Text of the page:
Anyone voting at a polling station on Oct. 24 can get a free pencil to take home. Or you can just bring your own pen or pencil.
Jackie Asante, the district electoral officer in the riding of Richmond-Steveston, said pencils used for marking ballots won’t be re-used by Elections BC at polling stations in order to reduce touch points during the COVID-19 pandemic — “it will be your souvenir,” she said.
There will also be masks, face shields, plexiglass, gloves and sanitation stations for staff to use in their effort to curb the spread of the virus during voting.
Voters are encouraged to wear masks, and they won’t be asked to remove them while casting a ballot.
And, instead of signing a declaration to state their eligibility to vote in the riding, voters will make an oral declaration that will be recorded by an election worker, explained Asante.
These are just some of the details Elections BC officials have had to think through as they run an election during a pandemic.
This election, the focus was on finding spacious venues for voting to allow for physical distancing, Asante explained, and there will be fewer officials watching the voting in order to reduce physical contact.
Many options for voting
Options for voting include mail-in ballots, advance voting and voting at a district electoral office — all of these were available before, but especially mail-in voting has risen in popularity with almost 600,000 voters requesting mail-in ballots.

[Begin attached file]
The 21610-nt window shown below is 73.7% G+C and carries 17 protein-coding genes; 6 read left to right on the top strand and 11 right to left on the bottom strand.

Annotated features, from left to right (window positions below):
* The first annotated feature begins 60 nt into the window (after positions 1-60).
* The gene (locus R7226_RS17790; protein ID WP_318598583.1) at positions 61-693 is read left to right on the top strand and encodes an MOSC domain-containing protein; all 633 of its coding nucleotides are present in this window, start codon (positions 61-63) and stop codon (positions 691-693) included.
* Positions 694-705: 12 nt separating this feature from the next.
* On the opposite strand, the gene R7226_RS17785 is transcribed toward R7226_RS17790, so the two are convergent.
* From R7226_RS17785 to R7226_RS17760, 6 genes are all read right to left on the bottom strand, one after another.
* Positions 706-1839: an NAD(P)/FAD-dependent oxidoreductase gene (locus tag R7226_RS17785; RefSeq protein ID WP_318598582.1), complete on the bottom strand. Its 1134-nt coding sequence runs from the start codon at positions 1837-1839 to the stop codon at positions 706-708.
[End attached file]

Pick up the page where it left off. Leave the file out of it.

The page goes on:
Ballots sent through the mail, however, need to be received by 8 p.m. Oct. 24, so Elections BC spokesperson Andrew Watson recommends getting them into the mail by Oct. 17.
If voters have mail-in ballots after Oct. 17, they can fill them out and drop them off at a district electoral office in-person until 4 p.m. on voting day.
Mail-in ballots can be filled out with either the name of the candidate in that riding or the party, explained Asante. But writing the name of the leader of a party won’t be accepted by Elections BC because they are not the candidate in that riding.
If there is any issue around the interpretation of a name, it’s up to the district electoral officer to determine the “intent of the voter,” Asante added.
Mail-in ballots can be requested by phone or online until Oct. 17 (go to elections.bc.ca for more information), but anyone can pick up a voting package from a district electoral office right up to voting day.
Advance voting takes place on seven days prior to the election, from Oct. 15 to Oct. 21.
Voting can also be done at district electoral offices until 4 p.m. Oct. 24.
District electoral offices
Richmond-Steveston: 11920 Forge. Pl.
Richmond-Queensborough: #300-13955 Bridgeport Rd.
Richmond South Centre: #206-4451 No. 3 Rd.
Richmond North Centre: #408-5300 No. 3 Rd.